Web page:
Cameras, cell phones, video recorders banned from county Elections office

New rules approved recently by the San Juan County Canvassing Board prohibit the use of cameras, cell phones and video recorders in the Elections Office while ballots are being processed or tabulated.

In addition, members of the public can observe ballots being processed or tabulated only from the outer area of the Elections Office, and are prohibited from venturing beyond the door of the processing room.

The restrictions were put in place primarily to address three areas of concern, Auditor Milene Henley said: preventing confidential voter information from being captured on film, such as Social Security and drivers’ license numbers; keeping the processing room free of overcrowding or distractions; and creating an atmosphere in which volunteer election workers and voters aren’t intimidated by cameras.

According to Henley, during the February presidential primary at least two people retreated from the Elections Office — ballots in hand — after seeing cameras on the premises. They cast their ballots only after Elections Supervisor Doris Schaller caught up to the two as they were leaving, she said.

Henley said cameras and video recorders are prohibited in the elections office in seven out of eight counties that replied to a recent mass e-mail inquiry. No. 8 will soon be banning them as well, she said.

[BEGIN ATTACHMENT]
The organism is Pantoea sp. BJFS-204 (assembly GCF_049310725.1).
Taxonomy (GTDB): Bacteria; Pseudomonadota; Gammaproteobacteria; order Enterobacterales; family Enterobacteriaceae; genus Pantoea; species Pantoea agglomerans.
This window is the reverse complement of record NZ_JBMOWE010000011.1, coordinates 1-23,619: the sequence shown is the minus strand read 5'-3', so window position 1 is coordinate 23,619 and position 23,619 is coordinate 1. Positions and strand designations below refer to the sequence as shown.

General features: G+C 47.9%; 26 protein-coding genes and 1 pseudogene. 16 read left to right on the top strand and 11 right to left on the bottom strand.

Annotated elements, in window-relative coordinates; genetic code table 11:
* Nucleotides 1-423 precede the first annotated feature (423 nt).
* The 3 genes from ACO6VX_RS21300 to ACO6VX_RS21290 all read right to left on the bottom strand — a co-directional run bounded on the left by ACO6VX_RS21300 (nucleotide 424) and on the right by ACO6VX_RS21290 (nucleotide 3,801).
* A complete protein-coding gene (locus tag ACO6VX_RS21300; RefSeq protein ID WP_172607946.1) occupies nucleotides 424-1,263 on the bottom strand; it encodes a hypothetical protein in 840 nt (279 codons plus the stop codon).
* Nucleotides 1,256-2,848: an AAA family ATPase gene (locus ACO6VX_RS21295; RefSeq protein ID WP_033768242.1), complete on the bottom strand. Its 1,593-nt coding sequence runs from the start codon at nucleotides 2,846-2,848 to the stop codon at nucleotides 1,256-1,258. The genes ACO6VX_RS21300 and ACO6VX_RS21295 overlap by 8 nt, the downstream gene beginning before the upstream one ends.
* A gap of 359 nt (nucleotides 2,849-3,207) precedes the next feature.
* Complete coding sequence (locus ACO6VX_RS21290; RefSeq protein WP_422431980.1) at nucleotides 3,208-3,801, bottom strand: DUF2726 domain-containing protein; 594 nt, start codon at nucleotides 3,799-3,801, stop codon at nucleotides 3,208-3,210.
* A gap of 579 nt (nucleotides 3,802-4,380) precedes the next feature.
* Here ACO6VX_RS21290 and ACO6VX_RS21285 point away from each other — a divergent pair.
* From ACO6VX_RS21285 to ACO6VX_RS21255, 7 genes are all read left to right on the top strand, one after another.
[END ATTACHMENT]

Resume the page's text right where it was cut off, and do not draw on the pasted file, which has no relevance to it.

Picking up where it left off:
Prosecuting Attorney Randy Gaylord said the canvassing board is instituting what had previously been an “unwritten rule” by banning cameras and video equipment from the Elections Office. (The auditor or elections supervisor can grant exceptions, for example, to the media).

“We know that cameras can be intimidating to some people,” Gaylord said. “We need to have an election process that’s open, honest and completely free of intimidation.”

Established by state law, canvassing boards develop policies and procedures involving many of the technical aspects of managing local elections. The board, by state statute, consists of the auditor, the chair of the local legislative body (county council) and the prosecuting attorney, or their designees. Its duties include certifying election results and determining whether questionably-marked ballots are counted.

County Council Chairman Howie Rosenfeld said the decision to support the restrictions was difficult. He was swayed to endorse the ban because of the potential of having confidential information captured on film.

“I’m in favor of having cameras and video recorders there during elections, but not if it’s going to lead to a loss of information that’s supposed to be protected,” Rosenfeld said.

“I think this is the way to go until we have a better set up.”

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